Black Skin Do’s & Don’ts

 By Emily Berryman

Forget re-mortgaging for the latest ‘It’ bag or splurging out on a designer wardrobe – bagging youthful, radiant skin has to be right up there on our wish-lists. The good news is that Mother Nature has been kind to us and even Dermatologists now agree on that. And f lawless-skinned supermodel Naomi Campbell once said: “Black Don’t Crack”. But while this means you can hang onto that enviable complexion for longer, it sadly does not mean you can stop that clock from ticking!


Work with what you’ve got!

“There are a couple of reasons why darker skins show the signs of ageing more slowly than other ethnicities,” explains Candice Gardner, education curriculum manager at the International Dermal Institute. “Firstly, the higher level of skin pigment – melanin – which gives the black, brown colour to the skin, is a primary factor in defending skin from UV light from the sun, which is the number one cause of skin ageing,” she says. “And secondly, the skin produces a higher level of lipids – natural protective oils – which means the skin has a more compact and denser protective barrier to make it less prone to ageing dehydration and dryness than Asian and Caucasian skins.”

Hydration, Hydration, Hydration

This is great news. But before you toss out your beauty booty, remember that while nature is on your side, we are yet to find a woman who doesn’t notice age-related changes in her skin eventually. “All skins regardless of ethnicity, will see a slowdown in repair and renewal, along with a decline in the number of lipids produced due to the slowing of our metabolic processes, which in turn means that skin starts to feel rough, look less smooth and appear dull,” says Candice. So if you are wondering where you left your stash of radiance, now is the time to think about complexion protection.

The first step? Work on upping your skin’s hydration levels by moisturising twice daily. Using any cheap and cheerful moisturiser is better than using nothing at all, but Candice also suggests staying clear of any products that contain petroleum or mineral oil. “These ingredients actually trick the skin into thinking that it doesn’t need to produce its natural oils, which frustratingly leads to even dryer skin when you stop using them,” she says.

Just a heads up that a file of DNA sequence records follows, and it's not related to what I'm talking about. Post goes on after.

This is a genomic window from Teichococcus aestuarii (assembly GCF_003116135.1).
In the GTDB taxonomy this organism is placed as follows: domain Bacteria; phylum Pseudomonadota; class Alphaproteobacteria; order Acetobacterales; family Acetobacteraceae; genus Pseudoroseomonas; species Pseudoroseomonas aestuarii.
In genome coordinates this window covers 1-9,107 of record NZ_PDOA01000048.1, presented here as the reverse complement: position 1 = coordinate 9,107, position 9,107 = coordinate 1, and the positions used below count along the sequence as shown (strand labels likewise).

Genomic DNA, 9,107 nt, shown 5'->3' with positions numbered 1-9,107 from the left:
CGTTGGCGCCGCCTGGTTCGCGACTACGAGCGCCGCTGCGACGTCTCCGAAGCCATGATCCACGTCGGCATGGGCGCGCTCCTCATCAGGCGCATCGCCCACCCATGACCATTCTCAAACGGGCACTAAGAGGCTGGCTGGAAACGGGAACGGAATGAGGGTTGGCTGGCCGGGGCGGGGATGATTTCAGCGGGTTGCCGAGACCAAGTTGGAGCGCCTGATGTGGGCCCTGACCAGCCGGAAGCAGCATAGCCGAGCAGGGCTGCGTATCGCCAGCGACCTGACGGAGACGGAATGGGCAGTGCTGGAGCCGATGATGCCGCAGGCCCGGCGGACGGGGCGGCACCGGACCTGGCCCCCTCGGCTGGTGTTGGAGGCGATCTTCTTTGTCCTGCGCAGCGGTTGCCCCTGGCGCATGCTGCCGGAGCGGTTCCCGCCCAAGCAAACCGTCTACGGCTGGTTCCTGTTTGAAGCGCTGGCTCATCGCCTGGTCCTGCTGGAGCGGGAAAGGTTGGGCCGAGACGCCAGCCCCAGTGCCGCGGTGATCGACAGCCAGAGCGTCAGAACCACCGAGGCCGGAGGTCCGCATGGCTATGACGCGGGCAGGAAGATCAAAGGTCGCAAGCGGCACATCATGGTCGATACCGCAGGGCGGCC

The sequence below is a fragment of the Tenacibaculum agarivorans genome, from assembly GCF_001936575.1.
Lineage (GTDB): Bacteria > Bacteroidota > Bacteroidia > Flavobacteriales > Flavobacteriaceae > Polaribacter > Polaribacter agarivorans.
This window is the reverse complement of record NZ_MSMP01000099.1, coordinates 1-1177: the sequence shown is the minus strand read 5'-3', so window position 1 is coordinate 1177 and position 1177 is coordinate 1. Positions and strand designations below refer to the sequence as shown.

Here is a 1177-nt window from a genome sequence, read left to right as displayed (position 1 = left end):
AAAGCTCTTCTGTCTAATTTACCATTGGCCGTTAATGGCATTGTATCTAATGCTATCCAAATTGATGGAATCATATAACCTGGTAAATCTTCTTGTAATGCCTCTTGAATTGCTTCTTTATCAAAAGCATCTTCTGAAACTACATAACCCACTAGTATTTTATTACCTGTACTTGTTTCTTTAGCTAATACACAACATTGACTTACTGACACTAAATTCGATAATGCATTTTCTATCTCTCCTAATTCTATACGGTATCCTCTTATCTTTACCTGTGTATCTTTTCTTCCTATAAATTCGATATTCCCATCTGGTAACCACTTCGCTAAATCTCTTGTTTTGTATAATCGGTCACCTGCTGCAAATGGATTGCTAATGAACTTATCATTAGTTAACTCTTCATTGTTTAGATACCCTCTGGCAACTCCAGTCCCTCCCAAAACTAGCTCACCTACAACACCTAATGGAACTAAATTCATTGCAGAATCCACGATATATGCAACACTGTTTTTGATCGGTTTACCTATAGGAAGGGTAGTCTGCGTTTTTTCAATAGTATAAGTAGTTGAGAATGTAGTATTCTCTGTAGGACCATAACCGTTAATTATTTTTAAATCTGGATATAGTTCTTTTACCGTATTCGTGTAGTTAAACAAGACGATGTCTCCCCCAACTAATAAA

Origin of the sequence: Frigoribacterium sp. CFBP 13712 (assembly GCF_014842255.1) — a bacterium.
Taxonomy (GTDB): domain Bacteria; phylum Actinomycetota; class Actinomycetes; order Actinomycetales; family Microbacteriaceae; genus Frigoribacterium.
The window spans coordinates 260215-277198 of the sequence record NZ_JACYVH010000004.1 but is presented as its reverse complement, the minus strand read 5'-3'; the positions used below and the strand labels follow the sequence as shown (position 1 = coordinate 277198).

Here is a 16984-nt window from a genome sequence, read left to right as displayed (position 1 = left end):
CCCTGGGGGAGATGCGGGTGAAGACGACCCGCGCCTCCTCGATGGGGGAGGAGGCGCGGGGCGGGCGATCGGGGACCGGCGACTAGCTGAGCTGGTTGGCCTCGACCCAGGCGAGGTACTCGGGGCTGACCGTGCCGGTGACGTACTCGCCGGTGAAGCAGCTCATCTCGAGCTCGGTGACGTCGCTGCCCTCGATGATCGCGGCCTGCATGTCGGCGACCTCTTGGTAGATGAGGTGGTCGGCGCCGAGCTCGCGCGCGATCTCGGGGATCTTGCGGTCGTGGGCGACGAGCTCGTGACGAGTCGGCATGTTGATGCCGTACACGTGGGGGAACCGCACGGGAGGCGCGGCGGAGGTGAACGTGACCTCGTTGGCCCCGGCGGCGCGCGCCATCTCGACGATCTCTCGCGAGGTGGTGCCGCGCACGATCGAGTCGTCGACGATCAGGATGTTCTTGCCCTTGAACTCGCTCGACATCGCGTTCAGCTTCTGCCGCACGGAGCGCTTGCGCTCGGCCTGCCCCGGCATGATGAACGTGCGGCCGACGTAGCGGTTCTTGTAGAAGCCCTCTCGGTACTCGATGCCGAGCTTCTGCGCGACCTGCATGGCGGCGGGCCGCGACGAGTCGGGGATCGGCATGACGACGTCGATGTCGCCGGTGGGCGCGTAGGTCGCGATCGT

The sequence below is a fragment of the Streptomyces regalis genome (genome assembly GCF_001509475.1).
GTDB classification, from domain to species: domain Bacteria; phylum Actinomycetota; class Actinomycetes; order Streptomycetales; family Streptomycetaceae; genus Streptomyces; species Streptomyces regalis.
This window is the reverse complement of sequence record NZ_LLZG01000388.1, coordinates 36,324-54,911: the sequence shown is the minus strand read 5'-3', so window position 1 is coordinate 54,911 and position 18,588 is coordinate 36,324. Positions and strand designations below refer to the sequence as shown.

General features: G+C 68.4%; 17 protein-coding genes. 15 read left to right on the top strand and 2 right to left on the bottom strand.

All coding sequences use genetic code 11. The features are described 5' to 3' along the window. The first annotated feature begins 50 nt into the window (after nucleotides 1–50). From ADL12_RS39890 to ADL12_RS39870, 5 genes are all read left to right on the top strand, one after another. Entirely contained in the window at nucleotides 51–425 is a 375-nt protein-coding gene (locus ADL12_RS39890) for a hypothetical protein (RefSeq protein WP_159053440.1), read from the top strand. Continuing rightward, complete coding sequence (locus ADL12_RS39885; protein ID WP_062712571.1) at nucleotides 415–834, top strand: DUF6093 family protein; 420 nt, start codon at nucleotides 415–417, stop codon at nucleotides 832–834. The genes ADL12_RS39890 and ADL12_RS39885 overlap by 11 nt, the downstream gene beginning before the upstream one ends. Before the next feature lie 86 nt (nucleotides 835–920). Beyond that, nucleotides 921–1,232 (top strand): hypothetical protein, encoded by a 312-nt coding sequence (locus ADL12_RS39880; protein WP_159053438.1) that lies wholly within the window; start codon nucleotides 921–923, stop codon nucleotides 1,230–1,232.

And When The Sun Shines…

Another common misconception is that having plenty of sun-protecting melanin in your armoury allows you to scrimp on sunscreen. Big mistake. “However dark your skin tone, there is still a margin for damage to be done and while the distribution of melanin does provide a good level of sun protection for black skins, it is never completely fool proof,” says Candice. For best results, guard against incidental sun damage by applying a separate layer of sun protection over your usual moisturiser rather than buying a moisturiser with an inbuilt SPF. Sun protection is designed to sit on the skin’s surface, while moisturiser is meant to be absorbed into the skin – so the combination of the two can hinder how they both do their job.

Waging war on fine lines and wrinkles? Thankfully you already have one of the greatest anti-ageing weapons in your armoury – your skin colour!

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Patchy Problem…

A further bugbear to consider in your quest for complexion perfection is that while melanin is definitely a blessing in terms of sun protection and fighting lines and wrinkles, having large amounts of the stuff does have its downside too. “The more melanin pigment you produce naturally, the more potential there is for things to go wrong, often leading to discolouration – or hyperpigmentation – where the melanin production becomes accelerated or faulty, which is extremely difficult to reverse,” says Candice. “This is another major reason for wearing sun protection daily, as even the smallest amounts of UV exposure will significantly accelerate melanin production.” If patchy skin – or ‘age spots’ – already a problem for you, the sooner you get to work, the better. Book a consultation with your GP or dermatologist to establish its causes – the three major triggers of hyperpigmentation are UV exposure, hormones from stress, pregnancy or medical conditions, and trauma in the skin. “Admittedly, correction is very difficult, but if it is possible to remove the causal factor, whilst consistently protecting the skin from the sun, you should be able to see an improvement of up to 70% depending on how long the problem has persisted,” says Candice.

Defying Gravity

Finally, another problem dark skin can delay – but not escape – is the dreaded droop! All skin starts to sag with age due to a decline in collagen and elastin, the natural fibres which give our skin strength and flexibility.“Thankfully, this is an area where a good skincare regime can really help,” says Candice. “Look for products which contain retinol – vitamin A derivatives – or peptides, which mimic your natural skin behaviour and boost collagen and elastin production.

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